On the Microvisor Nucleo Development Board this is connected to VDD via header W6.

The STM32U585 MCU

Microvisor supports the STMicro STM32U585 MCU, a new MCU that supports the ARMv8-M architecture’s TrustZone technology. TrustZone establishes two separate operating domains: the ‘trusted’ Secure World (SW) and the ‘untrusted’ Non-secure World (NSW). Microvisor is pre-installed on pre-release hardware and operates within the privileged Secure World; your application will be stored in and run from the Non-secure World. TrustZone completely isolates the two domains, each of which has its own Memory Protection Unit (MPU), Nested Vector Interrupt Controller (NVIC), and Direct Memory Access (DMA) controller.

Every application has complete access to all of the host device’s hardware resources with the exception of cloud-facing network interfaces and a handful of the STM32U585’s peripherals (see below). The application can access the unreserved peripherals at the memory locations detailed in the STM32U585 datasheet, or by calling functions provided by a hardware abstraction layer (HAL) library.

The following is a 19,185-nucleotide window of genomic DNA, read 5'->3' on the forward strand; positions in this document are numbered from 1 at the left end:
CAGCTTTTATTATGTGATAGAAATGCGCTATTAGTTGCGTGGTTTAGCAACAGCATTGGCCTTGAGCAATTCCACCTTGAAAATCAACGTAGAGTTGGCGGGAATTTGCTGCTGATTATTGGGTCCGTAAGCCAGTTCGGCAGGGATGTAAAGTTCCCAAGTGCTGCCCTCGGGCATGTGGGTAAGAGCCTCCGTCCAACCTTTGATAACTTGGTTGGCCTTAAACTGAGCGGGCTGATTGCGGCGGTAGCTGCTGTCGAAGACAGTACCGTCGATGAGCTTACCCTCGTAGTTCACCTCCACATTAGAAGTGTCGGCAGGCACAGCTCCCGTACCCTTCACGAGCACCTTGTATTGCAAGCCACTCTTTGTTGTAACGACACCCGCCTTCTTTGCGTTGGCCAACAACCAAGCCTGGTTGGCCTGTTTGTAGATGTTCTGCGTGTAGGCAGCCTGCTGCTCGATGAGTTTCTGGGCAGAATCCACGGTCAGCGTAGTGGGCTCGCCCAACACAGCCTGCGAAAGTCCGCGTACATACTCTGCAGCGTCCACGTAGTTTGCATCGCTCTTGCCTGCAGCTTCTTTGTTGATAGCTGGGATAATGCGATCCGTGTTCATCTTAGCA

Applications can rely on Microvisor to provide the secure cloud tunnel, or operate through a virtual network interface provided by Microvisor.

Applications which use network interfaces that are not cloud facing — for example, ZigBee or LoRA gateway products — are totally in control of those interfaces. Microvisor has no access to them.

STM32U585 reserved peripherals

Microvisor reserves the following STM32U585 peripherals:

STM32U585 Peripheral Reserved For
RCC The STM32U585’s reset and clock controller
RNG, AES, SAES, HASH, PKA The STM32U585’s true random-number generator, used to make secure TLS network connections and for other security functions
RTC The STM32U585’s real-time clock. Microvisor owns the RTC, because it has to control when and whether the STM32U585 enters the deep-sleep Standby mode
TIM3 The System LED PWM timer
TIM5 The Microvisor system timer